THE Falklands war was in full swing and John Paul II was in London as the first pope ever to set foot on English soil.
Even as he snubbed Margaret Thatcher and prayed for peace in implicit criticism of Britain – whose troops were battling Catholic Argentines – the pontiff received a rapturous welcome and was described in glowing terms by the Archbishop of Canterbury.
His successor, Pope Benedict XVI, can expect a far cooler – if not at times downright hostile – reception in his state visit this week.
It all underscores the contrasting public fortunes of the two leaders of the church. Pope John Paul was an international superstar who could send a thrill even through non-Catholics and made many people forget how at odds he was with their personal views.
Pope Benedict seems to step into crisis and controversy at every turn when he ventures abroad on bridge-building missions.
In 1982, Robert Runcie, then Archbishop of Canterbury, said John Paul came to Britain “with the grace of a pilgrim and a prophet.” Runcie’s successor, Rowan Williams, told the BBC in April that Benedict would be welcomed “as a valued partner, and that’s about it.”
Pope Benedict’s visit has been fraught with controversy ever since it was announced by Buckingham Palace in May.
There have been complaints over the costs to British taxpayers for the September 16-19 trip, anger and revulsion over the church’s clerical sex abuse crisis, and a feeling of betrayal among Anglicans upset over the Vatican’s efforts to woo conservative members of their church.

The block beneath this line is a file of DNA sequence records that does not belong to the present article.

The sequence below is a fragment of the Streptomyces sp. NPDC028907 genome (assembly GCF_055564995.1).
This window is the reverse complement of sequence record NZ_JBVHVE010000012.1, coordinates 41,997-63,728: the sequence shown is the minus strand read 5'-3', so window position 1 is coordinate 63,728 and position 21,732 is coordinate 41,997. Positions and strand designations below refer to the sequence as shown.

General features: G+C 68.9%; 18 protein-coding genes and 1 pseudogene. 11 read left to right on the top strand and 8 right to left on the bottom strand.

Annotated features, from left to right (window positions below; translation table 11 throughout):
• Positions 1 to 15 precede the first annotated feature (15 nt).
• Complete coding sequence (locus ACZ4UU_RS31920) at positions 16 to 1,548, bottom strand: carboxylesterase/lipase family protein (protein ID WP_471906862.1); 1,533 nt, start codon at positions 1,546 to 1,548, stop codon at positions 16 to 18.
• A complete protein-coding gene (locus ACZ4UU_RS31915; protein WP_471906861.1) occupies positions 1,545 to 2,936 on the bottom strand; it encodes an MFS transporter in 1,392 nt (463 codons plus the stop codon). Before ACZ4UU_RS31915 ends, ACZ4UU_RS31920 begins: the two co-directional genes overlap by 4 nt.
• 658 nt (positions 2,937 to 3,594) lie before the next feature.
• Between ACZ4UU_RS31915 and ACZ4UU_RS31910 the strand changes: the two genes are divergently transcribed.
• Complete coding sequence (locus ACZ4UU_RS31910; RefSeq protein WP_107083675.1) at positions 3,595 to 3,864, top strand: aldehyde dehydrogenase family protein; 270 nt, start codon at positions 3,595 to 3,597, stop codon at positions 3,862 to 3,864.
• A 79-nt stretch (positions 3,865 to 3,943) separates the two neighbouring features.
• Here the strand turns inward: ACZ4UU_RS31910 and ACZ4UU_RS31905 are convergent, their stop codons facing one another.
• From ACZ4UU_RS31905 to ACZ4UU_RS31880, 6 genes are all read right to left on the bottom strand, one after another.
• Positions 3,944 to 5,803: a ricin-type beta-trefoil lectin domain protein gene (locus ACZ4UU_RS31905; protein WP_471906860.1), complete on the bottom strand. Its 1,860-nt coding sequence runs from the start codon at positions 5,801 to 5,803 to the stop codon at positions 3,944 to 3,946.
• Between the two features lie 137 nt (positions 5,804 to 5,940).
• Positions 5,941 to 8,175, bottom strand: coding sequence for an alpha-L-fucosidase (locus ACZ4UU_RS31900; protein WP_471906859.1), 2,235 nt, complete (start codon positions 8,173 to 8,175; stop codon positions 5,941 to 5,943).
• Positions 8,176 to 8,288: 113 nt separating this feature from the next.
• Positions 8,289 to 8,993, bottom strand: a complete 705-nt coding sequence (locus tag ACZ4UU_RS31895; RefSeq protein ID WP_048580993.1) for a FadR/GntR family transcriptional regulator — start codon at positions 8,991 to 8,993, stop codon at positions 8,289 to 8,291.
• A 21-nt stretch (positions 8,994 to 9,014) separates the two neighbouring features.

Although the Polish-born Pope John Paul held virtually the same views on church doctrine as Pope Benedict, he was at the height of his popularity at the time, celebrated for standing up to communism during the Cold War. His charisma helped him make strong connections with people who did not share his faith or conservative social views.
Problems of paedophile priests were already brewing but kept from public knowledge, only coming out when the abuse scandal exploded toward the end of his papacy.
Top British politicians say they welcome Pope Benedict’s visit, but seem compelled to state their differences with him.
During a televised debate in April before the general election, David Cameron, now prime minister, said he wanted the visit to be a success but “do I agree with everything the pope says? No.”
“I don’t agree with him about contraception. I don’t agree with him about homosexuality and I think the Catholic Church has got some very, very serious work to do to unearth and come to term with some of the appalling things that have happened and they need to do that but I do think we should respect people of faith,” Mr Cameron said.
Pope Benedict will meet with Queen Elizabeth in Scotland shortly after arriving and with Cameron in London on Saturday.
Pope John Paul’s visit was two years in the planning, but only confirmed days before departure because of complaints from Argentina, which was at war with Britain after invading the Falkland islands, which it claims are its own and refers to as Las Malvinas.